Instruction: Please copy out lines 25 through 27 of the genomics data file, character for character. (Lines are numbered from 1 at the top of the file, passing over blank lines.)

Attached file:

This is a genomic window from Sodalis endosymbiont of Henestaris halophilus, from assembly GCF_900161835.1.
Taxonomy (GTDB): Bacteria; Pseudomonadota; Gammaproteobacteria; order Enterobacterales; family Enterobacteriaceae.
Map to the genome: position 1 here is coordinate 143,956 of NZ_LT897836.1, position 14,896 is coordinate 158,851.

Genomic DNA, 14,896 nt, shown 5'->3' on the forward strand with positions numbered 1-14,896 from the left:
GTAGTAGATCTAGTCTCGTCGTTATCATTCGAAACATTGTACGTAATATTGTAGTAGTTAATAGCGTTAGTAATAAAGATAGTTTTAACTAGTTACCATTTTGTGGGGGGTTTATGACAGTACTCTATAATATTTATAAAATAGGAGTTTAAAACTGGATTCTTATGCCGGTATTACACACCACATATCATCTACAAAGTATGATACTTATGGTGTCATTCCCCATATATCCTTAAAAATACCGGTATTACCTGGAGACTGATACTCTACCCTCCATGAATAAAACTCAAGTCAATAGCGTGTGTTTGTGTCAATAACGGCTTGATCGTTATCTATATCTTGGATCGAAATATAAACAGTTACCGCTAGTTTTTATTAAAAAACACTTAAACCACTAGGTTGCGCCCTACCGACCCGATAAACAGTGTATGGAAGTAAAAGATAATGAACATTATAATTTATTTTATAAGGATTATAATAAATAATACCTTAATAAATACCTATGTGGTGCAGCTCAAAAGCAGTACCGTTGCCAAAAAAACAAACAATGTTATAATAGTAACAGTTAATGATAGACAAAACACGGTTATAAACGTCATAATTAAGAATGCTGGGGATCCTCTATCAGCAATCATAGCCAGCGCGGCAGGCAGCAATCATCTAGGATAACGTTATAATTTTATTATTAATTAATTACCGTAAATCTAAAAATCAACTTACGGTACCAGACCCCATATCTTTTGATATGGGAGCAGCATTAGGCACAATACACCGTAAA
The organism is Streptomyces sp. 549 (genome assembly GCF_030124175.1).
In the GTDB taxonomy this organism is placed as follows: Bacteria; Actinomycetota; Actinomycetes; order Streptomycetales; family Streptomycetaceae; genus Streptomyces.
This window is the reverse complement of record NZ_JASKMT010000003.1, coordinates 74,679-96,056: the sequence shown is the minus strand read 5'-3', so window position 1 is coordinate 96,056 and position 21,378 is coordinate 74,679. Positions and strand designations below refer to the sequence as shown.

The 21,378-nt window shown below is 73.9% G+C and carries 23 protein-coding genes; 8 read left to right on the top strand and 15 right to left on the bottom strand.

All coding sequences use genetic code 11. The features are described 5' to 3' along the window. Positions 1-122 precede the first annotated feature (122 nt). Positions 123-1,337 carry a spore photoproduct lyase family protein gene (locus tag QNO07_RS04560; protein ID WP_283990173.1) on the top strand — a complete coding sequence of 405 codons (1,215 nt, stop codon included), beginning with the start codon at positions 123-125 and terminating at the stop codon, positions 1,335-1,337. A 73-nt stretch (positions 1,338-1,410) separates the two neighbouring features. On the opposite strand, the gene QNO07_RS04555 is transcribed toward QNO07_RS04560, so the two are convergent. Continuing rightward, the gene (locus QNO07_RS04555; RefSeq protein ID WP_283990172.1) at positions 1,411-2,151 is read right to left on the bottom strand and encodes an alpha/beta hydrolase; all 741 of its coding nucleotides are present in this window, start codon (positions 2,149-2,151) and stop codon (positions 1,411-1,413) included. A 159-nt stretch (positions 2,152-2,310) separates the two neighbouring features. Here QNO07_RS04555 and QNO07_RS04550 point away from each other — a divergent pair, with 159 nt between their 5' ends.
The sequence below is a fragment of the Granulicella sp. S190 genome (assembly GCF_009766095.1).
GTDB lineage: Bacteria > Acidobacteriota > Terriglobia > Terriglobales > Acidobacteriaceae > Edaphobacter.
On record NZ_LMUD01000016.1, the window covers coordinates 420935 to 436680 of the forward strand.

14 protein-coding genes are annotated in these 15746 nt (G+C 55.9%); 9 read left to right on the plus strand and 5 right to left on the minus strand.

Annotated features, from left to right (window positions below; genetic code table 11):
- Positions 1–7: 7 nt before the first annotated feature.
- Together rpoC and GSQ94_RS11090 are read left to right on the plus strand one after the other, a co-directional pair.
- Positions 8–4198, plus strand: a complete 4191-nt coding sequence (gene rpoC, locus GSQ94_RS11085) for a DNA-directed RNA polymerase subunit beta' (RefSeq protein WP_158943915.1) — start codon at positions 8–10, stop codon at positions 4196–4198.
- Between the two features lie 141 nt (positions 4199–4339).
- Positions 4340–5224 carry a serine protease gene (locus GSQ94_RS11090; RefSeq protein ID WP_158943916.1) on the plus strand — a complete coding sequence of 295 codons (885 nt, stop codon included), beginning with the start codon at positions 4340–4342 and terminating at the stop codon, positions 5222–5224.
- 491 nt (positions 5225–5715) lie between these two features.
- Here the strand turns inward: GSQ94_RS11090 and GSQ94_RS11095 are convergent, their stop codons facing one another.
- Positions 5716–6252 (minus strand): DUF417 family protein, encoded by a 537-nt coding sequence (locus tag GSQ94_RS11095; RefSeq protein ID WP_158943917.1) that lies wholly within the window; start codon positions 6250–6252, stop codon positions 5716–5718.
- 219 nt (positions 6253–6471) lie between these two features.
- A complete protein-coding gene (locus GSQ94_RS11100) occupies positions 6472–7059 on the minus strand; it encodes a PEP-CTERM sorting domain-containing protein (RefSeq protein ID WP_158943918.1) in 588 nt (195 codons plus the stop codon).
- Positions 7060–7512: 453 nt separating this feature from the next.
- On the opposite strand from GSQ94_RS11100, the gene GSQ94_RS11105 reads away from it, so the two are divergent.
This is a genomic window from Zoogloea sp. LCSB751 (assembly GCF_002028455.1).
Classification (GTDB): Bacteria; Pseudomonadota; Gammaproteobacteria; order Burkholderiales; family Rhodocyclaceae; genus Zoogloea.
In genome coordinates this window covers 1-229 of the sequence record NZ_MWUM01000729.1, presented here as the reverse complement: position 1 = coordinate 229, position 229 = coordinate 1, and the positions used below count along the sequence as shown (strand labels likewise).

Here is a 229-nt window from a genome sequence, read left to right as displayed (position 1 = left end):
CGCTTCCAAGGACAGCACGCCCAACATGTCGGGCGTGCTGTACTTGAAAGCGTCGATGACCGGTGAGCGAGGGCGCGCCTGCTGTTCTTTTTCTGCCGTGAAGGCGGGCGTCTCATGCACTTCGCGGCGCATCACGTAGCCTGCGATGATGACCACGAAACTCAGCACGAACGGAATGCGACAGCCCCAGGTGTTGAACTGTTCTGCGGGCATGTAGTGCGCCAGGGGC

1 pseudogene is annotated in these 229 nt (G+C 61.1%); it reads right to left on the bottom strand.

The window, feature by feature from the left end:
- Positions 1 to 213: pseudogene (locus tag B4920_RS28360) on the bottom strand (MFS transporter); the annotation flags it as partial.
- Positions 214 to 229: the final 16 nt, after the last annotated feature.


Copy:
- A complete protein-coding gene (locus GSQ94_RS11100) occupies positions 6472–7059 on the minus strand; it encodes a PEP-CTERM sorting domain-containing protein (RefSeq protein ID WP_158943918.1) in 588 nt (195 codons plus the stop codon).
- Positions 7060–7512: 453 nt separating this feature from the next.
- On the opposite strand from GSQ94_RS11100, the gene GSQ94_RS11105 reads away from it, so the two are divergent.